How to plan an effective first piano lesson for a student with special needs.
Your first lesson with a student will be one of the most important lessons you will have with that student, if not the most important!
If you fail to get the student excited about learning or you you don't leave a good first impression on the parent, odds are they will not come back. Not only you will lose on income but also you will miss the chance to share your passion of teaching music and possibly changing the life of a child.
Now, I am going to show you how to have an engaging fun first lesson with your students and have them wait impatiently for their next lesson.
Of course their is no One Size Fits All, and what I am about to share with you is a general guideline where you can incorporate your own ideas and creativity. Always remember that no two students are the same and what takes one student 2 weeks to master might take another 2 months. Be flexible, change what you don't like and add your personal touch. I don't approach my method with sacredness so feel free to edit and change it according to your own needs.
There is a lot of evidence that the first piano lesson is definitely not the best time to teach note reading or to stuff the lesson with loads of information and leave the student scared and overwhelmed. You want the child to willingly come back for more lessons.
What you should aim for during the first lesson is to give the students the important skills that will set them for future success:
You need to:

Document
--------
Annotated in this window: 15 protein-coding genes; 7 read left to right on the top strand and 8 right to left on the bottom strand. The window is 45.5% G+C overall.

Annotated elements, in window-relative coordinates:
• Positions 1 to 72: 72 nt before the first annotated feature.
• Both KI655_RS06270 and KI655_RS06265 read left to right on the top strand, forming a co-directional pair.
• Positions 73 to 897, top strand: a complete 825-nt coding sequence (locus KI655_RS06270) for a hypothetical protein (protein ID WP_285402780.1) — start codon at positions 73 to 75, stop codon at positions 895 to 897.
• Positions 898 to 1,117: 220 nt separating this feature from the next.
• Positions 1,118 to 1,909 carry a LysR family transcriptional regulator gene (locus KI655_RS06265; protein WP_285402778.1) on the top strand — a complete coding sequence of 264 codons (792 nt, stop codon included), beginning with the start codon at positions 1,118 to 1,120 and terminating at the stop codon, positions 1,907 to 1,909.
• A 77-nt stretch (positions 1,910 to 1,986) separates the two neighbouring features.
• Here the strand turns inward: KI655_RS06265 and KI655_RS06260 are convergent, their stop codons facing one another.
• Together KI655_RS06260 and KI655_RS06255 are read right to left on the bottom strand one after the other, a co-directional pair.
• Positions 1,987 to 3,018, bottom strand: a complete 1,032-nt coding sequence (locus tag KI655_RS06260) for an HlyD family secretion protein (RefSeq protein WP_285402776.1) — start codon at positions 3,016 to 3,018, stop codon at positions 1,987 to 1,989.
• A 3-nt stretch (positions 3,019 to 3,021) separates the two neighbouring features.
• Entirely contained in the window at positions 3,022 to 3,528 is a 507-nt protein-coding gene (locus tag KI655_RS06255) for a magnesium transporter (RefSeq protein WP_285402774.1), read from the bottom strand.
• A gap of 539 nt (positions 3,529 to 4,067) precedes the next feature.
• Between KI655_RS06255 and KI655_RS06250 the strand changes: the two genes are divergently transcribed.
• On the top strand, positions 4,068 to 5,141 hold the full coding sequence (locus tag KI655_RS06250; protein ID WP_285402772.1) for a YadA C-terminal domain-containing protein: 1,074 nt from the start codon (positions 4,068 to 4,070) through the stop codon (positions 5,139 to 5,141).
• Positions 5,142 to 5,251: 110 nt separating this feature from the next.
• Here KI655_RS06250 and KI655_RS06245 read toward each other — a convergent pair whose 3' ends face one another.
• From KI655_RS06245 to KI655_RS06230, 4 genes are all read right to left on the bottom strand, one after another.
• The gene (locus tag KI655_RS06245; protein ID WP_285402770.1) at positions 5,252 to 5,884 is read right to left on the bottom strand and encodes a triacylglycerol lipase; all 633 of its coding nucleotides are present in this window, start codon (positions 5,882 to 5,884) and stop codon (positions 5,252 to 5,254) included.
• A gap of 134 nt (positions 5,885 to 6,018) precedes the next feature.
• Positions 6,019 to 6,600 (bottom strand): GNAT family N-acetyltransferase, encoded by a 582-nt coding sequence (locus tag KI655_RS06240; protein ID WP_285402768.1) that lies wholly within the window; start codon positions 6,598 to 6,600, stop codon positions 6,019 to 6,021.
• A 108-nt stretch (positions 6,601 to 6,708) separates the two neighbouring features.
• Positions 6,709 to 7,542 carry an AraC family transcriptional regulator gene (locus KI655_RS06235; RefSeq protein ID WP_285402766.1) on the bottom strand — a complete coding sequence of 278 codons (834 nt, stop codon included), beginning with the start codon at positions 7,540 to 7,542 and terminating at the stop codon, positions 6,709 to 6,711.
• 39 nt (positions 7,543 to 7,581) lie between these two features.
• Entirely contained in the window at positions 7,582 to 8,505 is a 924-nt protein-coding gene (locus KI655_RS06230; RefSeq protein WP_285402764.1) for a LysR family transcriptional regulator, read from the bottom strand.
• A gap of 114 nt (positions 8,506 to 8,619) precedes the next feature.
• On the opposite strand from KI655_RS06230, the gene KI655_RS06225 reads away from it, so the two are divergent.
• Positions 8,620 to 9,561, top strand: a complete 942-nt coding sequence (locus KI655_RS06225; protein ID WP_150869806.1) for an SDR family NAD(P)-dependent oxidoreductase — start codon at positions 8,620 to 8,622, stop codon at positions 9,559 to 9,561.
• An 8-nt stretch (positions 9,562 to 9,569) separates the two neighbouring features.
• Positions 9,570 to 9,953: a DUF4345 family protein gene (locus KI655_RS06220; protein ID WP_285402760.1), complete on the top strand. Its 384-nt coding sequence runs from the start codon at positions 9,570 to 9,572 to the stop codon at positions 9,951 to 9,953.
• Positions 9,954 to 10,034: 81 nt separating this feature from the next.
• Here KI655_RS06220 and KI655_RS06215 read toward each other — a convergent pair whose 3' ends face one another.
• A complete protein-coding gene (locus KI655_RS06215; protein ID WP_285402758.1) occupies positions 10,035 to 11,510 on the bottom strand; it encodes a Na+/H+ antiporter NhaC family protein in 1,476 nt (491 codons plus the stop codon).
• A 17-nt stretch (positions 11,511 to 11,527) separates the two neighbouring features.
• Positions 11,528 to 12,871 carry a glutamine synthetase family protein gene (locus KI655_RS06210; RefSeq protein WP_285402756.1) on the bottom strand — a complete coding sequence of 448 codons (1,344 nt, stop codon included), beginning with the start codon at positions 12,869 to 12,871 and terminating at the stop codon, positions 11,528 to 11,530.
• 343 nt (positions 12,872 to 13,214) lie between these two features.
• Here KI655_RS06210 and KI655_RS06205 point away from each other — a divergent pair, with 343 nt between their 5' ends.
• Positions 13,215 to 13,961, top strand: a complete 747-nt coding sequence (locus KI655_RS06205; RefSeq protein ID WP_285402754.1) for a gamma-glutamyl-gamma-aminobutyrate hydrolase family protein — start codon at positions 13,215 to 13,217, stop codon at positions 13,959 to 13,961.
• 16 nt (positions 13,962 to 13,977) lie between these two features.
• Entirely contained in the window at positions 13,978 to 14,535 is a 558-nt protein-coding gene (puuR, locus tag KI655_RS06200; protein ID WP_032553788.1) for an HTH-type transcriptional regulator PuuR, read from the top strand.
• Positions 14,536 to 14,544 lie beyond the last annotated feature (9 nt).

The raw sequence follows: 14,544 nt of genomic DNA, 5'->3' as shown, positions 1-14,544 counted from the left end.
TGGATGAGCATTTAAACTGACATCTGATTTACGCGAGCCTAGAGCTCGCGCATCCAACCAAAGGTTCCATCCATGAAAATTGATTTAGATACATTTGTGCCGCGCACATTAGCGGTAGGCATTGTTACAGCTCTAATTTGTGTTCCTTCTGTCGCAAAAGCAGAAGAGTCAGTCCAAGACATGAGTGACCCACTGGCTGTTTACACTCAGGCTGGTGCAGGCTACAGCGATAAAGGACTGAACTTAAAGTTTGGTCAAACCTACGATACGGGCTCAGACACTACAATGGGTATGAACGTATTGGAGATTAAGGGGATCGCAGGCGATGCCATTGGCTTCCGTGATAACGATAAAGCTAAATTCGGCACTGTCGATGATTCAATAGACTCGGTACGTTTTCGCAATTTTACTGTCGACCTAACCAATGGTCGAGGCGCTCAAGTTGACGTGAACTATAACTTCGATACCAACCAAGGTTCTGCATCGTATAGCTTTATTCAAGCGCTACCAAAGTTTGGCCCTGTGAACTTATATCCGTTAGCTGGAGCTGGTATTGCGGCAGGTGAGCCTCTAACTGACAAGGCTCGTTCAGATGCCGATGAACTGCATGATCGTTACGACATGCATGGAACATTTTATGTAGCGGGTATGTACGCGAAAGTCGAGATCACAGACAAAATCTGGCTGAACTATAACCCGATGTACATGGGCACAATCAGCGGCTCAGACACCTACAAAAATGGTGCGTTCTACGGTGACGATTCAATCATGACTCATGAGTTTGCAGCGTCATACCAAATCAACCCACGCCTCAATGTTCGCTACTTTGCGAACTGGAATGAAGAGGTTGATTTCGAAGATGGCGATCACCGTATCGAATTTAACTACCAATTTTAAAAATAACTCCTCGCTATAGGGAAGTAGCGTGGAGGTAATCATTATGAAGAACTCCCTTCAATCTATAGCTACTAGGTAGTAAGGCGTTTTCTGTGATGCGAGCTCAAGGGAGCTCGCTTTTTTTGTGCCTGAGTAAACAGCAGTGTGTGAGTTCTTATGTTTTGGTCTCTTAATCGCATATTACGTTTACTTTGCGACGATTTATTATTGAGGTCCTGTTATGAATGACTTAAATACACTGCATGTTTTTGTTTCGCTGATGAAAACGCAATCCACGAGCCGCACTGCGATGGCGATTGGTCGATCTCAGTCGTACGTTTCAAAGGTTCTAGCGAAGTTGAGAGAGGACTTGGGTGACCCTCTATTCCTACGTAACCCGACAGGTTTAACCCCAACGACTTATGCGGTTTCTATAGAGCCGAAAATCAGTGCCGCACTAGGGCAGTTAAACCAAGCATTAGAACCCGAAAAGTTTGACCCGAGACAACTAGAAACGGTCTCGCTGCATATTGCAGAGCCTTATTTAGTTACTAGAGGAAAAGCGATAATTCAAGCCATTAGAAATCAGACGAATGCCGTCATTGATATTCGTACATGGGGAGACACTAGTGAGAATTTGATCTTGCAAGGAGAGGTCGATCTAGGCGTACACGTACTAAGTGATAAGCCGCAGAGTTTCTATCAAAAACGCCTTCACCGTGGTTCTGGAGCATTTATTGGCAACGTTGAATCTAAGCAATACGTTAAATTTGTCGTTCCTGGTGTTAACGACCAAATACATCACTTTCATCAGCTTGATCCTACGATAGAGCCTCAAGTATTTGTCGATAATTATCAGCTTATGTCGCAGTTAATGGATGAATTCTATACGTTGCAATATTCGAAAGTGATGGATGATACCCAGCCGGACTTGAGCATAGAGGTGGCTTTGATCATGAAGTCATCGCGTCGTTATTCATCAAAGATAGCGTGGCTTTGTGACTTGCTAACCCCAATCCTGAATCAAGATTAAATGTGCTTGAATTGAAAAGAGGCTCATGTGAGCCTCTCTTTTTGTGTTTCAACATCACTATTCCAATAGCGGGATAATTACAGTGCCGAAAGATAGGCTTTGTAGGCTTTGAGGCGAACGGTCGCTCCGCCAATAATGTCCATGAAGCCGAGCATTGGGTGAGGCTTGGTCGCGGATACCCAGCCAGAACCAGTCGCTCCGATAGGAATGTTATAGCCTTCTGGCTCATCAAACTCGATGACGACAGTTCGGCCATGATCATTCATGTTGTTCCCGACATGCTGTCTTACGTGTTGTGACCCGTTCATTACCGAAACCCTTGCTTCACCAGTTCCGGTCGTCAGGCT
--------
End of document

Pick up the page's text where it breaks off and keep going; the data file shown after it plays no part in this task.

Know your students build a relationship and what they can and can't do, what they like, what they don't like...
Motivate your students and get them to love piano.
Navigate the piano.
Introduce them to the piano's different sounds.
Introduce them to rhythm.
Begin teaching them how to move their fingers independently.
Most importantly is to HAVE FUN with it!
How to make the most of these lessons:
Daily practice is ideal and produces the best results. If this is not possible, 2 times a week is the minimum required to see improvement.
Repeat the lesson as many times as you need, until you feel you can move forward without overwhelming the student.
LESSON 1 - Duration 30 minutes
1. Hello song / Greeting:
Choose any song or a melody you prefer to start the lesson with. Play and sing this song together at the beginning of every lesson. Children with special needs feel comfortable when there is a routine and when they know what to expect. Make this the announcement of the beginning of every lesson.
2. Exploring different sounds:
Explore the different qualities and possibilities of sounds on the piano: loud sounds, quiet sounds, animal sounds, sounds of nature, sounds of familiar objects, or sounds of cars...
Create a musical story together. Kids love to do this.
3. White and Black Keys and their pattern:
Play white keys, play black keys. Notice the pattern.
Play all black keys going from lowest to highest, each hand separately.
Play all groups of threes going from lowest to highest each hand separately.
Play all groups of twos going from lowest to highest each hand separately.
4. Black Keys tune:
Teach the lessons on pages 7 and 8 of The Easier Piano Book 1or any short black key tune that will help the student recognise the white / black key pattern on the piano.
You might need to hold the young student's hand for support.
5. Copy Cat:
Start by playing 2 notes and ask the student to repeat. If successful play 3 different notes. If successful, play different 3 notes with a different rhythm and ask student to repeat. Find out how far you can go with this. My students love the copy cat part of the lesson.
6. Hand Gym:
The Hand Gym has become very popular with my students because of its quick and amazing effect on their finger movement. I have actually been asked to make a video of the exercises in order for the parents to practice them with their children at home.
7. Song Time:
Always end the lesson on a good note. Make the last 5 minutes the most fun. Ask the student to choose a rhythm instrument and sing a song together using the rhythm instrument of choice and accompany your student on the piano.